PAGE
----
On August 27th, John C. Nienstedt, Archbishop of Saint Paul and Minneapolis, issued a Letter to Clergy, Religious and Lay Faithful Regarding Violence in Egypt:
I thought it would be helpful for you to know that both the Bishops’ Conference, through its Committee on International Justice and Peace, as well as the Catholic Relief Services have been working behind the scenes to address the violent situation of political unrest in Egypt which has, as you know, also been tragic for the Christian community there.
The Committee on International Justice and Peace has contacted U.S. government to convey the Holy Father’s emphasis on the need for “peace, dialogue and reconciliation.” It has urged the United States to work with the international community to support efforts by Egyptians to strengthen public order and the rule of law as well as to build an inclusive democracy respectful of human rights and religious freedom.
In a letter to Secretary of State Kerry, the Committee has expressed a special concern for the Christian community in Egypt, noting that extremists have scapegoated Christians, blaming them for the current state of affairs, and viciously have attacked Christian churches, institutions and communities, destroying property and terrorizing people. The letter also mentioned that the Church in Egypt reports that many of their Muslim neighbors have come to their defense.
Catholic Relief Services is continuing to represent the Church in the U.S. as well as the Catholic community on the ground in Egypt. They are working with the Church in Egypt to help those in greatest need who are often most impacted by violence and political unrest. CRS is currently helping to rehabilitate Church schools that have been burned and looted. These schools are known for providing some of the best quality of education that is available to the entire population and thus carry great value for the Church and the entire local community. CRS is mobilizing funds and identifying engineers and other experts who can help respond to current needs and who are available to rehabilitate additional schools and clinics if necessary.
At the same time, CRS is continuing its ongoing programming of response to critical human needs even as the crisis in Egypt unfolds. They are helping to educate thousands of refugee children who have come to Egypt from Syria, Iraq and countries throughout Africa; CRS is aiding young women vulnerable to sex trafficking; it has helped over 15,000 people find work and provide for their families during the recent years of turmoil and economic uncertainty. To foster dialogue, tolerance and acceptance among religions, CRS is continuing a program begun last year with the Coptic Catholic Church. This program has brought together 12,000 Christians and Muslims in dialogue and is all the more important in light of recent events.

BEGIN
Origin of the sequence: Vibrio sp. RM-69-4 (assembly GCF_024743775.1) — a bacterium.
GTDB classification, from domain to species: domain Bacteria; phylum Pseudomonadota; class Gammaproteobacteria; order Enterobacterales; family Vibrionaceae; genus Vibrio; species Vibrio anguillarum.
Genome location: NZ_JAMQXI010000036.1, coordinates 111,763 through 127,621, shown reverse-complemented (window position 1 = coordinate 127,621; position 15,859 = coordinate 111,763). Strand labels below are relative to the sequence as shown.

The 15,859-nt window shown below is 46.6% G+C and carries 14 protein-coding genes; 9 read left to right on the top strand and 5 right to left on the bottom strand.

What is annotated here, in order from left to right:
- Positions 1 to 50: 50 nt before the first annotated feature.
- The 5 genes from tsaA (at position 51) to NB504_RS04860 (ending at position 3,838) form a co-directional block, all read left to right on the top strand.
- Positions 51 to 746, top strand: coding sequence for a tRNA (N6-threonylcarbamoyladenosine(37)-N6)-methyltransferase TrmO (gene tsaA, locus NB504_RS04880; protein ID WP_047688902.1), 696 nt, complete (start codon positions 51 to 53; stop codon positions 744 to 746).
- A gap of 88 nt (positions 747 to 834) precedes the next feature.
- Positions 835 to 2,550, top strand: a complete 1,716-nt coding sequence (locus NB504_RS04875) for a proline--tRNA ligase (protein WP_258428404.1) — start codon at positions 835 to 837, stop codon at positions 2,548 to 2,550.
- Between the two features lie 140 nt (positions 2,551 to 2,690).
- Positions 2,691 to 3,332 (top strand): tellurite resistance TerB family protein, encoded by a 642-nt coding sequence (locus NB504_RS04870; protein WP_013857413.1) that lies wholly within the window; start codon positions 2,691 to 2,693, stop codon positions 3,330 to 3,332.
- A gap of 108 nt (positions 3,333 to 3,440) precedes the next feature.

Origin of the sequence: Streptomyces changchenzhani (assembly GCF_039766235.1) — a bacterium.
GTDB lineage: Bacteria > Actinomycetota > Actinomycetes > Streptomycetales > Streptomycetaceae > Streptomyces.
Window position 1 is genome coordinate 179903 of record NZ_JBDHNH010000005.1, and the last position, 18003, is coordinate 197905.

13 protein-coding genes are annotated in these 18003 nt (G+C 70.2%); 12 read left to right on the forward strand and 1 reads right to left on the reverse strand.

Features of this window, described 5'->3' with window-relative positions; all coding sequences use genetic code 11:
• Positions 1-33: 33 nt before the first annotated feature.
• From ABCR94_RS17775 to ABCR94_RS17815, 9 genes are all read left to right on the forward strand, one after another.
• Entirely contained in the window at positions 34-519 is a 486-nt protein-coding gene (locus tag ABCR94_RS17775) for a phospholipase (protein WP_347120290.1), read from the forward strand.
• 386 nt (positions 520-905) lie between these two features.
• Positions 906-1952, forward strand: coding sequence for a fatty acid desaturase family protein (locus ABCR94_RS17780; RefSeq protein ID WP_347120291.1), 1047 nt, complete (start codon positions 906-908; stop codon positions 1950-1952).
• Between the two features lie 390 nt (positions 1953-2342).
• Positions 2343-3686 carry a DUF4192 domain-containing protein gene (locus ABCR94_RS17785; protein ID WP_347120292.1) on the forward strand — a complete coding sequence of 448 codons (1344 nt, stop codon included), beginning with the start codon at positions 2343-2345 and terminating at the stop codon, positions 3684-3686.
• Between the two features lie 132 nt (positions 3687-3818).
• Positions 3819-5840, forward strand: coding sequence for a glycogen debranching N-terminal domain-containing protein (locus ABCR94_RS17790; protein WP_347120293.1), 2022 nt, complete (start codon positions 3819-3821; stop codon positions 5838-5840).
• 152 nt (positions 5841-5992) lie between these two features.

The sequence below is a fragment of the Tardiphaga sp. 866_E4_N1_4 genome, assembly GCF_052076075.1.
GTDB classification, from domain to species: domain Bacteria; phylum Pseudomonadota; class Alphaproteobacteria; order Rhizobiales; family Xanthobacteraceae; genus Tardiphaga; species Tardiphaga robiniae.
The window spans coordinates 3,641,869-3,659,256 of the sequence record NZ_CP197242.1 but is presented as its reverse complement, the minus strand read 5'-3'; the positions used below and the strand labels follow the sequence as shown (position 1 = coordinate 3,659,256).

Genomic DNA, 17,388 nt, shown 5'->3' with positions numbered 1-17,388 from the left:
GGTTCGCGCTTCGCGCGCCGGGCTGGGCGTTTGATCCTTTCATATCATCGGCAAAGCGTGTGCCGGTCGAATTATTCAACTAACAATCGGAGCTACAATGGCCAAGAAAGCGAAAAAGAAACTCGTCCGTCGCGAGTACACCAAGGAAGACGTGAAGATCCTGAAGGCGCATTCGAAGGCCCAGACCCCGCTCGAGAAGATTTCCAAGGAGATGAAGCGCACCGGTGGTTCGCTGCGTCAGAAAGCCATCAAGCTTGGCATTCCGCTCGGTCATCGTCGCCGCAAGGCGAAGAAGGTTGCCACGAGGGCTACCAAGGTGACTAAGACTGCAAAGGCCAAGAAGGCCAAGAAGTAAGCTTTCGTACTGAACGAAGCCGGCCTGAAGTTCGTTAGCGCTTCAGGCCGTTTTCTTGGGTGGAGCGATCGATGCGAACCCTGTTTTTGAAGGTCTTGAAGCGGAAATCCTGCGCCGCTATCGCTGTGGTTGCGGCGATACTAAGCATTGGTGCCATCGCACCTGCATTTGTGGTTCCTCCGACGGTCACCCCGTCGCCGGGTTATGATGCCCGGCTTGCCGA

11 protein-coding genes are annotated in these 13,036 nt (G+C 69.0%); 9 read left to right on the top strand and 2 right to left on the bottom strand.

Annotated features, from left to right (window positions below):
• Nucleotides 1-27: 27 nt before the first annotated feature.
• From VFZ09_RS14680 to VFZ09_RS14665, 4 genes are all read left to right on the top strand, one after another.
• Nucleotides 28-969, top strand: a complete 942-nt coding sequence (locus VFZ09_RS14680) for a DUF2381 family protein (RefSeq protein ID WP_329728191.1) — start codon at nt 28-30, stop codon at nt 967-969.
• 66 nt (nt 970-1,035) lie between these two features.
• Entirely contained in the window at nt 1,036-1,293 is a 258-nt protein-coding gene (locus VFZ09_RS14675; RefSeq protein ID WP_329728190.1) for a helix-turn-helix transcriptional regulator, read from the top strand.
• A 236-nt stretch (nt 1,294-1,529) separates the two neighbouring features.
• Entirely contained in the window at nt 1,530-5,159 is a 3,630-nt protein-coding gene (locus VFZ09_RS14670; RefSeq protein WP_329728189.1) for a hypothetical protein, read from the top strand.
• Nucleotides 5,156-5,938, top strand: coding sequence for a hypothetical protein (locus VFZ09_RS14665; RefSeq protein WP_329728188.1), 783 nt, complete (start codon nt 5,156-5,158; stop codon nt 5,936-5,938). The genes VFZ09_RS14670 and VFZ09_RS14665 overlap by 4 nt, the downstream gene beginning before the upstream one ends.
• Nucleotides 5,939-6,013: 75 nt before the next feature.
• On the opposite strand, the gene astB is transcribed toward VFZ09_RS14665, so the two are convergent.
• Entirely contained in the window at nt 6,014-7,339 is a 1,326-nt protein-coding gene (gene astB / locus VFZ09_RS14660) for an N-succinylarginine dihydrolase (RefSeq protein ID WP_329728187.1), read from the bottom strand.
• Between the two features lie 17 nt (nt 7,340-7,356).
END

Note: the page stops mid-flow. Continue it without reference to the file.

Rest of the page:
As you well know, none of these efforts are being given any attention in the media. Perhaps that is just as well, but I thought it would be important for you to know of the Church’s involvement in trying to reach out to lobby for an end to violence in the area as well as to protect the Christian community there. Please pray that these concrete steps to relieve the distress of so many of the Egyptian people will be successful.
With every good wish, I am Cordially yours in Christ,
The Most Reverend John C. Nienstedt
Archbishop of Saint Paul and Minneapolis
It's encouraging to see that the US bishops are working to bring the issue to the attention of the US government while Catholic Relief Services are helping to relieve the suffering on the ground in Egypt. Recent events in Syria have distracted from whatever scant media attention was being paid to the attacks on Christians and their churches in Egypt. It's good to know that Church leaders are still paying attention.